Negative gearing is something we love to talk about when it comes to properties. It is a buzz phrase thrown around at get togethers causing all to nod as if they have uncovered the holy grail. But many don't really understand the concept.
Basically, negative gearing is where you borrow to buy a property, the amount of rent you receive from the property in a year is less than the amount required to pay the loan and all other associated costs like rates, insurance and maintenance. When tax time comes around you can offset any loss on owning the property against other income to reduce your overall tax bill. If you are in a high tax bracket this can be beneficial in dollar terms and lets not forget everybody likes to get one up on the tax man.
Say your income from rent is 15,000 and interest and other expenses for the year total $22,500 the negative gap is $7,500. This is the tax deduction allowed to the owner who could save up to half of this on tax. Sounds great doesn't it!
Many get over excited by the concept of buying a property and getting a tax break at the same time. But is not a sure fire way to making money, in essence it is a loss making investment. The “negative” is that you are losing money each month and having to fund the investment with income from another source before you even claim the tax benefit.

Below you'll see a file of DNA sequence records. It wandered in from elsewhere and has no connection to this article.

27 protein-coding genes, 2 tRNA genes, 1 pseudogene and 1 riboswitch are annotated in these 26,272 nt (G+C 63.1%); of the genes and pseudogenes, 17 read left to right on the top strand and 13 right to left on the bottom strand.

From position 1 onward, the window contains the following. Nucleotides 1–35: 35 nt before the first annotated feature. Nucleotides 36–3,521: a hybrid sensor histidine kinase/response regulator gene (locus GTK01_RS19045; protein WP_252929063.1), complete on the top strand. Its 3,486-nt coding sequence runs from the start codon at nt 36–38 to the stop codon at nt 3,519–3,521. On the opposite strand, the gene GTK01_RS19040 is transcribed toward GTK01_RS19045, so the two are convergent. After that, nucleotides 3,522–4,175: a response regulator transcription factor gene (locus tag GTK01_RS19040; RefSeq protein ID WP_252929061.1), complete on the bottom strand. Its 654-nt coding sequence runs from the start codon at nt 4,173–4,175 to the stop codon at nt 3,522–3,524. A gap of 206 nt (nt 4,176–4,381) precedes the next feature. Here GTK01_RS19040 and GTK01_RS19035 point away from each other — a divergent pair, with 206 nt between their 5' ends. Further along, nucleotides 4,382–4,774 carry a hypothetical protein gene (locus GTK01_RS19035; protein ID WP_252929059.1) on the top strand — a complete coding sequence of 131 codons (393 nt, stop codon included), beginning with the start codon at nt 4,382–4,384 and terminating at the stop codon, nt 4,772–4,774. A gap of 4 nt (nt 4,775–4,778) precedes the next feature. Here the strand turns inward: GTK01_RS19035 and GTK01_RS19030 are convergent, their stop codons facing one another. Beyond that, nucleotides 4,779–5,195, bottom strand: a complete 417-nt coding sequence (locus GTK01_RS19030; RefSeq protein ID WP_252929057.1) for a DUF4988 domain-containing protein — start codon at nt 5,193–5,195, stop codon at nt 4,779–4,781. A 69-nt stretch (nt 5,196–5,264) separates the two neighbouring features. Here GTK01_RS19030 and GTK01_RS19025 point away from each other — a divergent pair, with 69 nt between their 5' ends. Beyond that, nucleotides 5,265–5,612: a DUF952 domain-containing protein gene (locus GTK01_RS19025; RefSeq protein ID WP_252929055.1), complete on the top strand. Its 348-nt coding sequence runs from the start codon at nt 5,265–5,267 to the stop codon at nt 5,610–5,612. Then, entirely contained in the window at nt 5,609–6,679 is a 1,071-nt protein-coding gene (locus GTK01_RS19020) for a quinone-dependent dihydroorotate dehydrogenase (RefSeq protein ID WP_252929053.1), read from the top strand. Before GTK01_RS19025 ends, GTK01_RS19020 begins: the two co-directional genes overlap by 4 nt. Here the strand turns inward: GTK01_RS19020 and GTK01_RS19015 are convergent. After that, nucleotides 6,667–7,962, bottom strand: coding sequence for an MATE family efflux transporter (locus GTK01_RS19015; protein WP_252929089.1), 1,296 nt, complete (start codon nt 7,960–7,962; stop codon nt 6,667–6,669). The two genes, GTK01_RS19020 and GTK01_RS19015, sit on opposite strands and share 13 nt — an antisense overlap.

The negative gearing scenario should never be the reason for investing. There are risks associated with any investment and they need to be carefully considered before jumping in. Property prices in Australia have been inflated due to negative gearing strategies but in most states rent has slumped. In Melbourne most properties only yield 3.7% gross rent, you would earn more by putting your money in the bank risk-free.
So there are inherent risks, we only need to look back a few years ago in the US where the slump in property prices was the catalyst for the global recession. Showing the great risk of highly geared property investing.
We all invest hoping that one day the capital growth will outstrip the losses made along the way. But it is not necessarily the case. Invest wisely and with the right advice, never let tax breaks be the reason. Invest to make money.